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The Mind is Primary

Running my last few races  I learned that the mind is primary not the physical.

When I bonked after 16 miles at The North Face 50K last weekend there was a physical component but I know that the governor of the whole experience was my own head. There were plenty of times when I could have run when I walked. I walked because it felt better to walk and it hurt to run.

I also notice how when things get tough it can be all too easy to just get down on allow negative self-talk to creep in. Last week I actually got angry at the course for being so ridiculously hilly and muddy! Once the downward mental slide begins it is tough to stop until it runs its course. For me that took about 2 hours and 10 miles.

Mental training is very tough and something we are not programmed to do. We avoid it because it really pushed us past our comfort zone. It mandates that you intentionally do things that are uncomfortable and outside of your normal routine. If you are only doing the type of regular physical training that your are used to doing, then you are not pushing your mental boundary.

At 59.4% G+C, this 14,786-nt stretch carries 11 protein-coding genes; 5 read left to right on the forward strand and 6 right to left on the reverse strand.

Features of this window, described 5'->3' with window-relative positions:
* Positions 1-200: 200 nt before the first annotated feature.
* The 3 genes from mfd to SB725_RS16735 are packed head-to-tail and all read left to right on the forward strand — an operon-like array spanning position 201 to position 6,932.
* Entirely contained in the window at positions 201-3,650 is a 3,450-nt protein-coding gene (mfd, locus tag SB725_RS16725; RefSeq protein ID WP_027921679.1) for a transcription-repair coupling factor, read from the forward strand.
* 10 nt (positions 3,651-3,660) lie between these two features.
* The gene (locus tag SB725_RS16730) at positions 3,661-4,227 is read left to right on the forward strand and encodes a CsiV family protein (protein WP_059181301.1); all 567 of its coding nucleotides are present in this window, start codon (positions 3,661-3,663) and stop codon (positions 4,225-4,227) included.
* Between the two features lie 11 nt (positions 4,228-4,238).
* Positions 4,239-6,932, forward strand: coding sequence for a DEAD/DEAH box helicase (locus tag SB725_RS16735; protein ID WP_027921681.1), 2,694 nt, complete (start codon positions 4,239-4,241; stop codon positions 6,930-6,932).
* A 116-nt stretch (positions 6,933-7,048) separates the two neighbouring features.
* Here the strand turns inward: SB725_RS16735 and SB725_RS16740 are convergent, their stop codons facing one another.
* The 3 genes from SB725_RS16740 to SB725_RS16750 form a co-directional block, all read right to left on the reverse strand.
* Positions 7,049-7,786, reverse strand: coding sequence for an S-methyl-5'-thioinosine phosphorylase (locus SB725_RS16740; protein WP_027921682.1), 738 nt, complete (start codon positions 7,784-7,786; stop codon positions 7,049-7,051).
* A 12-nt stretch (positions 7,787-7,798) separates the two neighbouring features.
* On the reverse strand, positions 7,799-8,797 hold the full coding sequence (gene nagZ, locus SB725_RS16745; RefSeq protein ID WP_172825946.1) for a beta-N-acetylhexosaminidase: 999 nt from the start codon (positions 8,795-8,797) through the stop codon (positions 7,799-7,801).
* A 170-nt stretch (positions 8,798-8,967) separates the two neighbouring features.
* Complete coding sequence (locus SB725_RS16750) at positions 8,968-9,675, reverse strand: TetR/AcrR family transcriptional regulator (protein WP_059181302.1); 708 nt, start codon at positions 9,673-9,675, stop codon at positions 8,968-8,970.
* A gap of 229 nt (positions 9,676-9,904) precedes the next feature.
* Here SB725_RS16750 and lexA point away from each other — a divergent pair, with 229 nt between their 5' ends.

1. ron horton says:

    I would like to point out to you that the type of race you are doing is helping accomplish that mental training you are seeking. You gained some valuable knowledge about how your mind reacts to your body’s failure to respond in the manner you desire and it sounds like at some point you pushed past the fatigue and pain and managed to finish the race.
    I call it “fighting the demons” and I have experienced it to some degree in nearly every marathon or ultra I have participated. What I enjoy is finding newer and more positive ways to combat the mental compulsion to give into my body’s physical desire to quit. Mentally overcoming those physical urges and pushing on to the finish has been my reward, usually in endorphins, for conquering my demons.
    At the RH 50K race I met you on, I learned a valuable lesson that I already knew to some degree. I ran almost the entire race with two fellow runners and the conversation and comradery kept my demons at bay for the majority of the race! I used the same tactic two weeks later and enjoyed similar results on a more challenging course.
    I think every training run, recovery run, fun run, or race is an opportunity to learn something.

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